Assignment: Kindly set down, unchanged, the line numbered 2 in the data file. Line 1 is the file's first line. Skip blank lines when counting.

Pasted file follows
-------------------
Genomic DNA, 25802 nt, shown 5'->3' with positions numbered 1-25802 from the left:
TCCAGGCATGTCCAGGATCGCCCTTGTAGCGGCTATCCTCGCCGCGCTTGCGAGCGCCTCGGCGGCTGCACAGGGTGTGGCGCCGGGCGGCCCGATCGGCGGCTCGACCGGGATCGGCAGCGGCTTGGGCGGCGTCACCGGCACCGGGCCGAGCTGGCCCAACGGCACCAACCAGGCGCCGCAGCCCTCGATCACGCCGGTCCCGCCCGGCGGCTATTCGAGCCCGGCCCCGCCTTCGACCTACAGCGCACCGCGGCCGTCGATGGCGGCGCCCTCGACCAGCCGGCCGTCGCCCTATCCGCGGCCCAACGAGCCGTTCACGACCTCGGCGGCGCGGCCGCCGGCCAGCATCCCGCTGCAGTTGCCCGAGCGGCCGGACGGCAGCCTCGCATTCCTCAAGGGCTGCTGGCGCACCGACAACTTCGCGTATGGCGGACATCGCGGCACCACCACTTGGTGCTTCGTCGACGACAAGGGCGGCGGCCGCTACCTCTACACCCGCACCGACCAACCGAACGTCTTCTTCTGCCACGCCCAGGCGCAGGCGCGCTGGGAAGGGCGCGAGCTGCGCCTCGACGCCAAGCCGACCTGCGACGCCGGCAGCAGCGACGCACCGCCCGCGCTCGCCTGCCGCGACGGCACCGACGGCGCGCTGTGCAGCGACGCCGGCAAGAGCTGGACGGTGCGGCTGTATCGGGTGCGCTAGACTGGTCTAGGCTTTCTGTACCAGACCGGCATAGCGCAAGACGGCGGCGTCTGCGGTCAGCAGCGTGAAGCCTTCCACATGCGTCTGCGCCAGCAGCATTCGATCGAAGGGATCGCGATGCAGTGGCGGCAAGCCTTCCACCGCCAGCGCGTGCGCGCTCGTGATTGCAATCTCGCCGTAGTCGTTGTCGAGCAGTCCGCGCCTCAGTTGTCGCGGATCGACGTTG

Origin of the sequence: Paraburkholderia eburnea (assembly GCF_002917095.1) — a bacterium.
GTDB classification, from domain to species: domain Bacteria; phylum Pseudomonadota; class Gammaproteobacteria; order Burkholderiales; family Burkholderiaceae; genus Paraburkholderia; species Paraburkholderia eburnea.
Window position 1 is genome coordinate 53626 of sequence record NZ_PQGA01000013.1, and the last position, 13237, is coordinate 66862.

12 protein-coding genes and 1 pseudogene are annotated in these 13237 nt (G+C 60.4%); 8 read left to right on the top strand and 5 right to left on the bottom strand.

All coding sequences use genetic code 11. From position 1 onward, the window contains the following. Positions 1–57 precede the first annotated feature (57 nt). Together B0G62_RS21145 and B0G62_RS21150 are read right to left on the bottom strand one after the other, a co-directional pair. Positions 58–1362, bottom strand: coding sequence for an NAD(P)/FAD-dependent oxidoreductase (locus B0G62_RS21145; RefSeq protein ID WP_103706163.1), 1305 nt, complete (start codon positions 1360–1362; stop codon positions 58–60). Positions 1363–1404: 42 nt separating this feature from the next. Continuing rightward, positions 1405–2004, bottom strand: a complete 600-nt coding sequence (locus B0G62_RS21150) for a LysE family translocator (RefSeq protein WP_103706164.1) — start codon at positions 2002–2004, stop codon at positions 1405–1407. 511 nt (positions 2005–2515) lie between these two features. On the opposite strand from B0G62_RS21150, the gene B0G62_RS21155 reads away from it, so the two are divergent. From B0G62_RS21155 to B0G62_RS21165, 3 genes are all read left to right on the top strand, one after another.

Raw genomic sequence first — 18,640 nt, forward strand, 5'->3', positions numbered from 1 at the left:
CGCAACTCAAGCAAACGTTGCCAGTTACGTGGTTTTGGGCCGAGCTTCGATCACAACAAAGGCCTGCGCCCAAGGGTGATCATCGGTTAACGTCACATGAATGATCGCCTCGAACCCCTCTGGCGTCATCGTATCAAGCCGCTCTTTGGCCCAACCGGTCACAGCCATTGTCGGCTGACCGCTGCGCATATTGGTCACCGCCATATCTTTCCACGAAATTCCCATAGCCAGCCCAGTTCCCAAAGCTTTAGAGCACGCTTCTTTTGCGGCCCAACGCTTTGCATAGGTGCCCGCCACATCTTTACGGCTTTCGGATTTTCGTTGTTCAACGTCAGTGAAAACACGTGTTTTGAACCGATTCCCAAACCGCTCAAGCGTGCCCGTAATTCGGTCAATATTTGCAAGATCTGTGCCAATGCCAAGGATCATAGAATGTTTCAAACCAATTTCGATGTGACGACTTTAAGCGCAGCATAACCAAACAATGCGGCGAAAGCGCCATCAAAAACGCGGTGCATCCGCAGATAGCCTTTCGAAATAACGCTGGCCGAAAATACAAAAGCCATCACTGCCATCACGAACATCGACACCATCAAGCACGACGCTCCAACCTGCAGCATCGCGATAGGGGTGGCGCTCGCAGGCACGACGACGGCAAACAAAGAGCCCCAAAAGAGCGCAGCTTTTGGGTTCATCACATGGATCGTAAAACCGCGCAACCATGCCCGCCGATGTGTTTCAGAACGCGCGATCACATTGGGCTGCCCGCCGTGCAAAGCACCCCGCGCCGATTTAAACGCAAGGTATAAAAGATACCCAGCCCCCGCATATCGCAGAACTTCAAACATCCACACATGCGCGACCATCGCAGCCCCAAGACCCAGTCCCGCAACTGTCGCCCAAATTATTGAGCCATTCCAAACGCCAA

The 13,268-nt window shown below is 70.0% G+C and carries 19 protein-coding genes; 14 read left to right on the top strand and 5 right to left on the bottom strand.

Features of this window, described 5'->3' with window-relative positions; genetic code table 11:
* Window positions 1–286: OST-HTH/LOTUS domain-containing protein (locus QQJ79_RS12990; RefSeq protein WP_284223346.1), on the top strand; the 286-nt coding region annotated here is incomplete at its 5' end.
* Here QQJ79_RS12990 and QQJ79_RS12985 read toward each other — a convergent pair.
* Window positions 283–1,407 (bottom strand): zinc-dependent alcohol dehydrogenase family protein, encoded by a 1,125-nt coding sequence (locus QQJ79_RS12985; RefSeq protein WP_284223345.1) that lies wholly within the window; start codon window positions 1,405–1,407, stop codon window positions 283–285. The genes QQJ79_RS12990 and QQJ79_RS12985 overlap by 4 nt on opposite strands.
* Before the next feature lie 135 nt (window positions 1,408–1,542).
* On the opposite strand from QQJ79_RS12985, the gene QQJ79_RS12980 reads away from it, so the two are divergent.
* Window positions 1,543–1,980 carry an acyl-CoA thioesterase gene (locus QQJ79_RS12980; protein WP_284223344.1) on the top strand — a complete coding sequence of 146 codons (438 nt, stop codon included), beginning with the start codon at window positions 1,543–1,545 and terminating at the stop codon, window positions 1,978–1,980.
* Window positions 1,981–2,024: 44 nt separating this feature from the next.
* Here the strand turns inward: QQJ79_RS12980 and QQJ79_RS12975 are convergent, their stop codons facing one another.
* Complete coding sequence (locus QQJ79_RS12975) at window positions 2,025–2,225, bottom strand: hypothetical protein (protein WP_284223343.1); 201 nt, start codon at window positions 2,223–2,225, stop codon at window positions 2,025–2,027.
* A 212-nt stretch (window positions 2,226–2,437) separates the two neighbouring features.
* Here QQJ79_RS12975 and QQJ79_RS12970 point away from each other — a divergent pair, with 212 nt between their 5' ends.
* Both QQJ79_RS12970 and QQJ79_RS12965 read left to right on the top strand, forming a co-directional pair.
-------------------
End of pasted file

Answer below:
TCCAGGCATGTCCAGGATCGCCCTTGTAGCGGCTATCCTCGCCGCGCTTGCGAGCGCCTCGGCGGCTGCACAGGGTGTGGCGCCGGGCGGCCCGATCGGCGGCTCGACCGGGATCGGCAGCGGCTTGGGCGGCGTCACCGGCACCGGGCCGAGCTGGCCCAACGGCACCAACCAGGCGCCGCAGCCCTCGATCACGCCGGTCCCGCCCGGCGGCTATTCGAGCCCGGCCCCGCCTTCGACCTACAGCGCACCGCGGCCGTCGATGGCGGCGCCCTCGACCAGCCGGCCGTCGCCCTATCCGCGGCCCAACGAGCCGTTCACGACCTCGGCGGCGCGGCCGCCGGCCAGCATCCCGCTGCAGTTGCCCGAGCGGCCGGACGGCAGCCTCGCATTCCTCAAGGGCTGCTGGCGCACCGACAACTTCGCGTATGGCGGACATCGCGGCACCACCACTTGGTGCTTCGTCGACGACAAGGGCGGCGGCCGCTACCTCTACACCCGCACCGACCAACCGAACGTCTTCTTCTGCCACGCCCAGGCGCAGGCGCGCTGGGAAGGGCGCGAGCTGCGCCTCGACGCCAAGCCGACCTGCGACGCCGGCAGCAGCGACGCACCGCCCGCGCTCGCCTGCCGCGACGGCACCGACGGCGCGCTGTGCAGCGACGCCGGCAAGAGCTGGACGGTGCGGCTGTATCGGGTGCGCTAGACTGGTCTAGGCTTTCTGTACCAGACCGGCATAGCGCAAGACGGCGGCGTCTGCGGTCAGCAGCGTGAAGCCTTCCACATGCGTCTGCGCCAGCAGCATTCGATCGAAGGGATCGCGATGCAGTGGCGGCAAGCCTTCCACCGCCAGCGCGTGCGCGCTCGTGATTGCAATCTCGCCGTAGTCGTTGTCGAGCAGTCCGCGCCTCAGTTGTCGCGGATCGACGTTG